Employee Benefit Plan Review – From the Courts

June 26, 2019 | Ian S. Linker | Employment & Labor | Insurance Coverage

5th Circuit Applies Deferential Abuse-of-Discretion Standard of Review and Upholds Claim Administrator’s Application of Plan’s Weight-Loss Surgery Exclusion

The U.S. Court of Appeals for the Fifth Circuit has upheld the adverse benefit determination of a claim administrator of a health insurance benefits plan governed by the Employee Retirement Income Security Act of 1974 (ERISA) after finding that the claim administrator “satisfied the very low, very deferential abuse-of-discretion standard.”

The Case

The plaintiff, who was the beneficiary of an ERISA-covered employee benefit plan, asked the claim administrator to preauthorize coverage for bariatric surgery. The administrator denied preauthorization, writing, “We cannot approve coverage for weight loss surgery (bariatric surgery) or hospital care after this surgery. Bariatric or weight loss surgery is an exclusion in your health plan contract.”

The plan contained an exception to the exclusion for conditions including “excessive nausea/vomiting,” but none of the plaintiff’s preauthorization information mentioned excessive nausea or vomiting.

The plaintiff had the surgery and appealed the administrator’s coverage decision, and the administrator again denied coverage.

The plaintiff hired counsel and filed a second-level internal appeal. The plaintiff submitted materials about her medical history and the surgery. Emphasizing the exception for bariatric surgery where there was “excessive nausea/vomiting,” the plaintiff provided records showing that she suffered from Gastroesophageal Reflux Disease (GERD) and esophagitis,  asserting that GERD/esophagitis was linked to nausea and vomiting, and that she underwent surgery to address these problems.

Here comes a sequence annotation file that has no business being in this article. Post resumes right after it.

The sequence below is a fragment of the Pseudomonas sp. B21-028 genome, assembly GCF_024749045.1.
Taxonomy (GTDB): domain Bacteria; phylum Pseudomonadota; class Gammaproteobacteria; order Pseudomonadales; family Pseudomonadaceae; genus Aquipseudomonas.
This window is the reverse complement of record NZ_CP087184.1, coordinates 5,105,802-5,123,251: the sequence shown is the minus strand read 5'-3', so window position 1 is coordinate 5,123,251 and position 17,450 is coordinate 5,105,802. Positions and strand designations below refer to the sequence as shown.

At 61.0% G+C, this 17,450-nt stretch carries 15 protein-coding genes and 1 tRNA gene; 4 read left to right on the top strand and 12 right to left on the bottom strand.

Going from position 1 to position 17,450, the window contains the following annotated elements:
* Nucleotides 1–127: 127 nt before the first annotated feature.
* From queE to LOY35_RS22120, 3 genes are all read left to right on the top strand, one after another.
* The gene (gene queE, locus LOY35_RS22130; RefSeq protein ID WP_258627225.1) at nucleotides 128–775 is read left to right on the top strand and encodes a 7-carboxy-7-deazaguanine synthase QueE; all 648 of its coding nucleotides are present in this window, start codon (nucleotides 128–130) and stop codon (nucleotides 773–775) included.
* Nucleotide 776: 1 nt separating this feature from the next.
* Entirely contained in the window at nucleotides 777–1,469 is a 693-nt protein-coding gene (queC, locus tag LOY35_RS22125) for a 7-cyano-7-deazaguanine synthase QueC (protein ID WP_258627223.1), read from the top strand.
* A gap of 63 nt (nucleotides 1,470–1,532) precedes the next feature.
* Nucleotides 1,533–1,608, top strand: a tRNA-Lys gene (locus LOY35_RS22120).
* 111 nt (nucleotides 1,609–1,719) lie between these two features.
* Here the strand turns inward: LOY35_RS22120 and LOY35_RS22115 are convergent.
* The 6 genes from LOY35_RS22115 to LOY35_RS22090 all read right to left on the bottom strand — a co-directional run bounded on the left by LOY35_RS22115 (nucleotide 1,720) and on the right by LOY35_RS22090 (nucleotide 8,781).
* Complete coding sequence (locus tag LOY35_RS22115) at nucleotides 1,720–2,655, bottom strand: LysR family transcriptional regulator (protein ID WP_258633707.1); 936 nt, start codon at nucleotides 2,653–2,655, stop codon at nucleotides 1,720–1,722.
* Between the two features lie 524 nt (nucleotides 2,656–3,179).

The administrator convened a five-person “Grievance Advisory Panel” (GAP) to evaluate the plaintiff’s second-level appeal. The GAP quoted the exclusion, concluded it applied to exclude the plaintiff’s bariatric surgery, and affirmed the denial of coverage.

The plaintiff sued and the parties moved for summary judgment. Neither party disputed that the plan granted discretionary authority to the claim administrator.

The U.S. District Court for the Southern District of Texas decided that the claim administrator had abused its discretion in the second-level appeal. It decided that the administrator’s construction of the plan’s terms directly contradicted their plain meaning, and that the plaintiff’s evidence linking GERD/esophagitis to nausea/vomiting deserved more weight.

The claim administrator appealed to the Fifth Circuit.

The Fifth Circuit’s Decision

In reversing the district court, thereby, upholding the claim administrator’s benefit determination, the circuit court first considered the standard of review the court should apply. It applied the abuse-of-discretion standard of review, because the plan granted discretionary authority to the claim administrator to interpret the plan and make benefit eligibility determinations.  Nevertheless, the plaintiff argued that the court should review the benefit determination de novo, instead of for an abuse of discretion, because Texas law prohibited discretionary clauses in insurance contracts. Although the Fifth Circuit has not held that the Texas discretionary clause ban is saved from ERISA preemption, the court held that the ban did not apply in this case because the plan was established and maintained in Missouri. Thus, the court reviewed the benefit determination for an abuse of discretion.

According to the evidence in the administrative record, the plaintiff’s intake report at the clinic one month before the surgery noted that her “chief complaint[s]” were “morbid obesity and abdominal pain.” That same report, the court added, noted “no vomiting” and “no nausea.”

Moreover, the plaintiff’s medical records up to the time of surgery – records that the plaintiff attached to her preauthorization evaluation – did not include evidence of any nausea and vomiting. Indeed, these records demonstrated plaintiff sought treatment for “morbid obesity” and were coded for obesity “due to excess calories,” not excessive nausea or vomiting.